Essential Eight Maturity Model
What Is Essential Eight Maturity Model (E8MM)?
The Essential Eight Maturity Model (E8MM) is a framework that helps organizations assess and improve their implementation of the Essential Eight, a set of eight cybersecurity mitigation strategies that are proven to be effective against a wide range of cyber threats. The E8MM is based on the Australian Signals Directorate’s (ASD) experience in producing cyber threat intelligence, responding to cybersecurity incidents, conducting penetration testing, and assisting organizations to implement the Essential Eight.
- Level 1: Ad hoc – The organization has not implemented the mitigation strategy or has implemented it in an ad hoc manner.
- Level 2: Planned – The organization has a plan to implement the mitigation strategy but has not yet fully implemented it.
- Level 3: Implemented – The organization has implemented the mitigation strategy but it is not fully mature.
- Level 4: Mature – The organization has implemented the mitigation strategy and it is mature.
- Level 5: Optimized – The organization has optimized the mitigation strategy and it is continually improving it.
What Can Essential Eight Maturity Model (E8MM) Be Used For?
- Assess the current maturity level of an organization’s implementation of the Essential Eight.
- Identify areas where the organization can improve its implementation of the Essential Eight.
- Develop a plan to improve the organization’s implementation of the Essential Eight.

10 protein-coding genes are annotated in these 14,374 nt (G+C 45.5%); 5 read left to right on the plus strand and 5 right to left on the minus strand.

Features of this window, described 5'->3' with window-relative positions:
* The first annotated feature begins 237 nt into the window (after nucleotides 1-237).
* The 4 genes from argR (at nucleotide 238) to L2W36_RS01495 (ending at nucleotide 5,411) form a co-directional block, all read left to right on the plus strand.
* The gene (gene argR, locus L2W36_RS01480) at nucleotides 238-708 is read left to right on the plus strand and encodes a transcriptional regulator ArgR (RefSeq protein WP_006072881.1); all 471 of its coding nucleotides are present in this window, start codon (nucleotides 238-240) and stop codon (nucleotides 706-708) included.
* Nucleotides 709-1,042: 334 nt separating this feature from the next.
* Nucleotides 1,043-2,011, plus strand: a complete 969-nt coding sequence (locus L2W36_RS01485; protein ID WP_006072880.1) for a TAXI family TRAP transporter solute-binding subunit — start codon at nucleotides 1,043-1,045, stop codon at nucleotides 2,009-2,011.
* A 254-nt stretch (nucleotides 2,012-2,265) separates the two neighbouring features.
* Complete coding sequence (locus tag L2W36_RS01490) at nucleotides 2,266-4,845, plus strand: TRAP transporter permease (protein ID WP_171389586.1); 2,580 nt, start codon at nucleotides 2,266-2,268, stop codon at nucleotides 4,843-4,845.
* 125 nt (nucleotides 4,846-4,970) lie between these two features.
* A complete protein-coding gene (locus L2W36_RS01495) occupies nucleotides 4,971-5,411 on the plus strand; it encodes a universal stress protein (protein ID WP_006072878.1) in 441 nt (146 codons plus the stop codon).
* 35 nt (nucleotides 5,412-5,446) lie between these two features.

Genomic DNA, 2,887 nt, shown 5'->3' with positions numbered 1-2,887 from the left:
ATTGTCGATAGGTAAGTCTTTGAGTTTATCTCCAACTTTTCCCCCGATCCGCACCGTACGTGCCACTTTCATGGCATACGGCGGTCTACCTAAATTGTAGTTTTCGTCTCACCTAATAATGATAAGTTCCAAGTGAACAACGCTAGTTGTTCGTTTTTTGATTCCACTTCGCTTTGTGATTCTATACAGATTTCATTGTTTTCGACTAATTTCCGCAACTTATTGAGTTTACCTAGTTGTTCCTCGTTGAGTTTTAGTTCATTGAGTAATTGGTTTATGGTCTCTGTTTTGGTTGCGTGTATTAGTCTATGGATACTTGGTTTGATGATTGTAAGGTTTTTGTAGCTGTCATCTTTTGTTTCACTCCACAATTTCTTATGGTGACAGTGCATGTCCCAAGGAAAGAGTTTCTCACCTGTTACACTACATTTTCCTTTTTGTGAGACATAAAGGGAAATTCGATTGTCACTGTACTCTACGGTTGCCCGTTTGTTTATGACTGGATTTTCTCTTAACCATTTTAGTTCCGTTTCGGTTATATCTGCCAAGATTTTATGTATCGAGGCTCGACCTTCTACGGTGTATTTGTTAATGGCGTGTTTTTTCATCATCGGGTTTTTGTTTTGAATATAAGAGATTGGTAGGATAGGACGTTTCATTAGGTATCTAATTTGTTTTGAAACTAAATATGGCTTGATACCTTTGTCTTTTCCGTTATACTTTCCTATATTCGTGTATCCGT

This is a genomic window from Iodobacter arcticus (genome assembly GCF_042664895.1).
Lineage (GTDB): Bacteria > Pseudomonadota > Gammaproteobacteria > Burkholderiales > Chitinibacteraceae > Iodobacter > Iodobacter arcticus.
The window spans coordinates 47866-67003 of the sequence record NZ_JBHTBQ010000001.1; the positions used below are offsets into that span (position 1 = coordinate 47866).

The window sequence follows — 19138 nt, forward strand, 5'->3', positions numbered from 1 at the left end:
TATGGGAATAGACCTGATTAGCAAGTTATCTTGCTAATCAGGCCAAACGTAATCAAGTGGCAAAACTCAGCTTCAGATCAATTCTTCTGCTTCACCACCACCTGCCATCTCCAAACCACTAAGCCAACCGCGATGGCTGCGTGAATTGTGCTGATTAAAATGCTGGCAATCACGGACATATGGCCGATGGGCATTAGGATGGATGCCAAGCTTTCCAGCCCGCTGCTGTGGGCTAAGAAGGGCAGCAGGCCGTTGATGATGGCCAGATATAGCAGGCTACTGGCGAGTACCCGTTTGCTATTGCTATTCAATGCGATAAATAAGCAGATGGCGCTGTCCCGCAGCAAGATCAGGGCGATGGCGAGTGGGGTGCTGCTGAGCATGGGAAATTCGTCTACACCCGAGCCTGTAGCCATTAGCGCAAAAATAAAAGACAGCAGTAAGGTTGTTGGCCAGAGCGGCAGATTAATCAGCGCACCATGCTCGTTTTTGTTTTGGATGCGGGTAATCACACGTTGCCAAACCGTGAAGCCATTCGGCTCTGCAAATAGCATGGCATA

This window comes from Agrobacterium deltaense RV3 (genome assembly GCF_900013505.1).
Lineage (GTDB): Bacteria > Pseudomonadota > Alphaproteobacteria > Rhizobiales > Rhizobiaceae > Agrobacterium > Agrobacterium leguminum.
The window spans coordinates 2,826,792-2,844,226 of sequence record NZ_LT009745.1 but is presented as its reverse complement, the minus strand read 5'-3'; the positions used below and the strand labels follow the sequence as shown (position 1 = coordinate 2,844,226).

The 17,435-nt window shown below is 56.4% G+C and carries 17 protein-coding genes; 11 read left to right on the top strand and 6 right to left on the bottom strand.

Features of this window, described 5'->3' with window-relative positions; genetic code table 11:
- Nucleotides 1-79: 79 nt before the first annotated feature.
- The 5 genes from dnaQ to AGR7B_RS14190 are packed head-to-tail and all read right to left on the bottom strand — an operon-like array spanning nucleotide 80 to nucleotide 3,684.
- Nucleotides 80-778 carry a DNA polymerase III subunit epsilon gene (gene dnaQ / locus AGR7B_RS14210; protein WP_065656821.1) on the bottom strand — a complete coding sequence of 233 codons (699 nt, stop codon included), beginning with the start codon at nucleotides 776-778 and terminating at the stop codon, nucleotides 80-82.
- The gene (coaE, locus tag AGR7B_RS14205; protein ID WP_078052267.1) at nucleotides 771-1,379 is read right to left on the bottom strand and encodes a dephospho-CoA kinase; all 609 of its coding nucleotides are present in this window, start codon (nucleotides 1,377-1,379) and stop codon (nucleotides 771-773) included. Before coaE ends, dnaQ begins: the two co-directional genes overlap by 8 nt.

- Track the organization’s progress in improving its implementation of the Essential Eight.
What Are the 8 Mitigation Strategies That Make up Essential Eight Maturity Model (E8MM)?
- Application control: This strategy involves controlling which applications can run on an organization’s systems. This helps to prevent malicious applications from being installed and executed.
- Patch applications: This strategy involves regularly patching software vulnerabilities. This helps to close security holes that attackers can exploit to gain access to systems.
- Configure Microsoft Office macro settings: This strategy involves configuring Microsoft Office macros to be disabled by default. This helps to prevent malicious macros from being executed.
- User application hardening: This strategy involves configuring user applications to make them more resistant to attacks. This can include disabling unnecessary features, enabling security settings, and using application whitelisting.
- Restrict administrative privileges: This strategy involves restricting administrative privileges to only those users who need them. This helps to limit the damage that can be caused if an account is compromised.
- Patch operating systems: This strategy involves regularly patching operating system vulnerabilities. This helps to close security holes that attackers can exploit to gain access to systems.
- Multi-factor authentication: This strategy involves requiring users to provide multiple pieces of evidence to authenticate their identities. This makes it more difficult for attackers to gain access to accounts.
- Regular backups: This strategy involves regularly backing up data so that it can be restored in the event of a cyberattack.